Who is Bill Carlton?

Although his name may ring a few bells to automobile lovers, there’s a lot that the general public doesn’t know about Bill Carlton, the dynamic protagonist of “Texas Metal”. Reportedly born in 1988, Bill has been perfecting his craft at Ekstensive Metal Works for years, and also became something of a reality TV star in 2017 after inking an attractive contract with producers at Velocity.

If internet sources are to be believed, Ekstensive Metal Works was set up by Bill himself in the mid-90s: a decidedly impressive feat given that the Texan would’ve been between six and seven years old at the time. Other more reliable sources suggest either that the custom automotive design and fabrication shop was founded by his father of the same name, or that Bill is actually much older than his industry age.

Details surrounding Bill’s personal life are also vague and at times confusing. Allegedly, the handsome TV personality has been married to his wife Jennifer for over two decades – again, this would only be accurate if Bill were actually in his forties. The couple are said to share three healthy and well-rounded children named Keegan, Presley and Corbin – only time will tell if they’ll follow in their father’s footsteps or not.

Despite not being huge on social media, Bill gives the occasional interview, and keeps fans in the know via the show’s official Instagram account. The team at Ekstensive is currently hiring new employees and looking forward to filming for a new season, so we can assume that the Texan is looking into expanding his thriving business.

“Metal Works”

Challenging builds, bad-tempered customers, and excruciatingly tight timelines are just three of the elements that make “Metal Works” such entertaining viewing. From monster trucks to muscle cars, no project is too daunting for the talented Houston-based team at Ekstensive, as has been demonstrated in several nerve-wracking episodes of the hit reality TV show. With dozens of prestigious accolades, hordes of fans, and a months-long waitlist, the success of Ekstensive is clearly reflected in each episode of “Metal Works” – although, of course, the cast often run into problems which they always manage to resolve at the end of each episode.

Averaging 25 to 30 builds a month, each long-time employee at Ekstensive has become a household name in parts of America thanks to the show. Tim Donelson and Bill are evidently the stars of the show, responsible for turning average cars into works of art with their creativity and expertise. Joining them are Valerie, Spot, Rudy, Eliud, Heath, John, John Vega and Jamie, who have also proven themselves valuable assets to the workshop despite their smaller roles.

What a weekend!!! @mecum_auctions Talking trucks with Bill Carlton and Tim Donelson of @motortrend's "Texas Metal."…Catch the full episode on THURSDAY wherever you listen to your podcasts….#OnTheMove #Podcast #AutomotivePodcast #Mecum #MecumAuctions #WhereTheCarsAre #TexasMetal #Pickups #Trucks #Car #Cars #Auction #Auto #CarLifestyle #Lifestyle #Drive #DriveTastefully #CarsWithoutLimits #CarsOfInstagram #CarPhotography #LinkInBio

Posted by Ekstensive Metal Works on Tuesday, April 5, 2022

Bill, a third-generation welder, grew up on the property where Ekstensive operates, and has previously described the show as a “dream come true”. His father purchased the property in 1976 before opening a modest shop offering steel and welding supplies. After high school, Carlton began modifying vehicles as a hobby, with his friends’ cars being some of his first projects until he decided to turn his passion into a career.

Quoted as saying: “For 99 percent of cars, there’s always something you can do to make it a little cooler”, it’s no surprise that Bill and his crew were more than willing to display their talents on a nationwide scale, when a friend revealed that Velocity was on the hunt for a Houston body shop to feature in a new series. Filming for the first season began in early 2017 and wrapped up shortly after Hurricane Harvey, premiering on November 9th of the same year.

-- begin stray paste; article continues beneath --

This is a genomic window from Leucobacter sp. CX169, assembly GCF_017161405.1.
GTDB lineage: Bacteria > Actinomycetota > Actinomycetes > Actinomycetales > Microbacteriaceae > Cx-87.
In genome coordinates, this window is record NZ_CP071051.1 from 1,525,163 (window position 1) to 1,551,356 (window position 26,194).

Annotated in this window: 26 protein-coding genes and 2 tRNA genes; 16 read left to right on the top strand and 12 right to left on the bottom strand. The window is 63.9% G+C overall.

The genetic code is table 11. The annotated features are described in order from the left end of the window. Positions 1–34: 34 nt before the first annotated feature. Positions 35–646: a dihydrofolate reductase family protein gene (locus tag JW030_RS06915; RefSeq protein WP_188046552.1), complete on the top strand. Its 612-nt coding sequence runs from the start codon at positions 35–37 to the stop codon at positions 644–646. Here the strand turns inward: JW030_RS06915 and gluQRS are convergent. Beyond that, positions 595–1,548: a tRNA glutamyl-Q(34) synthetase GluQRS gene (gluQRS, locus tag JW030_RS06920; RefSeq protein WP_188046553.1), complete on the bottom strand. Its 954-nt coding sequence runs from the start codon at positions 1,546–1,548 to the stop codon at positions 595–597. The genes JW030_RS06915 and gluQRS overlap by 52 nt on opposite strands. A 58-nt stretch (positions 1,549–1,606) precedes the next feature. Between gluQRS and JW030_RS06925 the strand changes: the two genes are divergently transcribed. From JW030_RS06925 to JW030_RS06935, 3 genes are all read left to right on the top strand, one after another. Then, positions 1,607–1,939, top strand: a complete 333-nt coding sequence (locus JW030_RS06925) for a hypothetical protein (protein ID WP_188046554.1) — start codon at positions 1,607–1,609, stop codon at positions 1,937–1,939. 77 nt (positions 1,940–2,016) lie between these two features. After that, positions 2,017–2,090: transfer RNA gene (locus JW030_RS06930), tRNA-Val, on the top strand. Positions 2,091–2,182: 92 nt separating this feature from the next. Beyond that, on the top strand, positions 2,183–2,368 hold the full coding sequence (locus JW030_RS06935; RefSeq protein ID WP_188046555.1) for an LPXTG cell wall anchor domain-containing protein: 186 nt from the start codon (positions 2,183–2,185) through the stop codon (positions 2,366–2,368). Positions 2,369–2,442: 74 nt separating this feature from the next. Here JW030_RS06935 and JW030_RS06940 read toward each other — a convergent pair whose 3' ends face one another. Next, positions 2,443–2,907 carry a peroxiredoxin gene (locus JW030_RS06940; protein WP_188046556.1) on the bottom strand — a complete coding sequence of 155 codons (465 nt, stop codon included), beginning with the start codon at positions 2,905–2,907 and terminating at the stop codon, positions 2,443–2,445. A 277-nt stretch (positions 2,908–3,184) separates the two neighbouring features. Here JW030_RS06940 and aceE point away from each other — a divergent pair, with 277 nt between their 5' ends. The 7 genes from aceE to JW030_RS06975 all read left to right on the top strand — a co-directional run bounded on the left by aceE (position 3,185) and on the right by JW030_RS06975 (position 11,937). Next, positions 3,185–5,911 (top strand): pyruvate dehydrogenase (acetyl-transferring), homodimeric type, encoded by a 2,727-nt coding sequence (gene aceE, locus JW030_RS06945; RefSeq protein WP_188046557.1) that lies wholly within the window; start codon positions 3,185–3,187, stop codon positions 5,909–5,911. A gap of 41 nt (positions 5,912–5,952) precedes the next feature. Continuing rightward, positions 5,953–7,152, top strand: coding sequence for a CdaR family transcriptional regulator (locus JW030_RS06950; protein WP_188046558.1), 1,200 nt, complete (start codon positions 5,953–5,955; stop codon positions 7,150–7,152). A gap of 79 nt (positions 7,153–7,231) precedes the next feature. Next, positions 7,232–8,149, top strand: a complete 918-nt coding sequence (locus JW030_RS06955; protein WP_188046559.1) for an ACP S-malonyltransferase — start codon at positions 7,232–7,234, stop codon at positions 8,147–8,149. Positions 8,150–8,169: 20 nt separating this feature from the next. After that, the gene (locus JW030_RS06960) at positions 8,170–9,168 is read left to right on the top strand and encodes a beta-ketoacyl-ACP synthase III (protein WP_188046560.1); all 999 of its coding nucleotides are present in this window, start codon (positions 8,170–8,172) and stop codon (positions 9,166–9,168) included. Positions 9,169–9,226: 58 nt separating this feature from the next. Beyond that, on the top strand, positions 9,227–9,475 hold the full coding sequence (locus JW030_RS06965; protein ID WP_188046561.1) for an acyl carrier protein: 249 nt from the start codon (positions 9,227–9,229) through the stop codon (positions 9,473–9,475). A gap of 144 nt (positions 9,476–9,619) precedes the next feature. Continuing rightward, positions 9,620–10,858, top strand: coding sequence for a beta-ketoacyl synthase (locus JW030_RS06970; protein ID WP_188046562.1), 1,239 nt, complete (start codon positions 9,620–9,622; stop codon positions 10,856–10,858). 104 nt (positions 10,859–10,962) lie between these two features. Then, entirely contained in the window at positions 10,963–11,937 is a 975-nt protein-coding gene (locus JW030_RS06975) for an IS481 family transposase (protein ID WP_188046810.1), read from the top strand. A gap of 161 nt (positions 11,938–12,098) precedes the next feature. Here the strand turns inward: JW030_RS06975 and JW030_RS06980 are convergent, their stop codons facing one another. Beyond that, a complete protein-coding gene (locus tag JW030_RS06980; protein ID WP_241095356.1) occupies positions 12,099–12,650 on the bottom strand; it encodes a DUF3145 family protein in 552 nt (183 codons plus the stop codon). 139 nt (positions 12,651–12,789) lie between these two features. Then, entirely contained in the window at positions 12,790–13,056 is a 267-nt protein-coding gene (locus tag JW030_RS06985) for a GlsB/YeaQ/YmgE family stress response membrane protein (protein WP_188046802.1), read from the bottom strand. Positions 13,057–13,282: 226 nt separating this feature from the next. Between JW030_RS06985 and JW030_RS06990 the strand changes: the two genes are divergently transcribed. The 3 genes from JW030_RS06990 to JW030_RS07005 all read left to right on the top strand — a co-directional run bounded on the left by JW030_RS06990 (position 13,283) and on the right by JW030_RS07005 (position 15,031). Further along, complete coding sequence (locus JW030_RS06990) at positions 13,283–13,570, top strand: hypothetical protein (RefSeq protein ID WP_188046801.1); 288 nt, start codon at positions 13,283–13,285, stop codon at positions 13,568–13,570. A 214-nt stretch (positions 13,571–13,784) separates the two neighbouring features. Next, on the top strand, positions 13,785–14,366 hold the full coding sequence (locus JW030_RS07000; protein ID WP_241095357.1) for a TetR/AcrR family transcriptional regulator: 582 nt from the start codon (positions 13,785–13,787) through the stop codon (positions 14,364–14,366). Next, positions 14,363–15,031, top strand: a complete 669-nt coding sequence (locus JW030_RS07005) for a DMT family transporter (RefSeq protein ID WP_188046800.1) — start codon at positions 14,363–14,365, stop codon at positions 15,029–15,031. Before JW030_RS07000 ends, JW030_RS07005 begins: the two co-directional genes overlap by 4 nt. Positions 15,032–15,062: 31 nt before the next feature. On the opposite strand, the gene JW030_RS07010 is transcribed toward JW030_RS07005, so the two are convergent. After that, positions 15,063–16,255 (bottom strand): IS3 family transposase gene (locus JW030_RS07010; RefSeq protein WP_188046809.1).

Real customers are featured in the show, although the authenticity of some episodes has been questioned over the years. In episode two of the first season, the filming crew went above and beyond to keep viewers interested by doing the final reveal on a barge in the Houston Ship Channel, making the moment unforgettable for the happy customer and the audience. As for Bill’s family, they were “overwhelmed” and “super proud” of the show’s initial success, and even rented out a movie theater to watch the premiere, alongside friends and the team at Ekstensive.

Despite the somewhat saturated market of car shows on Velocity and its associated channels, “Metal Works” ranked as the third most-watched program on MotorTrend TV for the 2019-2020 season, just after “Bitchin’ Rides” and “Iron Resurrection”, which placed first and second respectively. MotorTrend Group announced in August 2020 that it had ordered new seasons of all three shows, with the global president and general manager, Alex Wellen, saying: “Fans gravitate and relate to the blood, sweat and gears that Joe Martin, Dave Kindig, Bill Carlton and their teams pour into every one-of-a-kind project.” Call that glowing praise!

As for salaries, the cast members of “Metal Works” have chosen to keep that information private, which makes it difficult to calculate Bill’s net worth, although some online sources claim that the humble Texan is already a millionaire, thanks partly to publicity from his show, handsomely paid endorsement deals, and more.

Associated Acts

Although Bill isn’t expected to be friends with everyone in the automotive industry, it’s little wonder that he’s been compared and linked to other talented guys such as Joe Martin and Dave Kindig, the protagonists of “Iron Resurrection” and “Bitchin’ Rides”. The three have a lot in common as popular reality TV stars and hardworking individuals who, over the years, have learned to juggle a demanding filming schedule with family obligations and their ever-busy auto shops.

Joe of “Iron Resurrection” was born in Austin, Texas in 1986 and is a respected vehicle customizer and fabricator. From using old vehicles in his projects, to fabricating outlandish and original models, there’s seemingly nothing that Joe can’t do if he puts his mind to it, and of course he’s helped by his wife and best friend at every step of the way. Despite being known as a mechanical master, fans are often surprised to learn that the Gemini had no formal training before taking on his first job at an automotive accessory store when he was a teenager.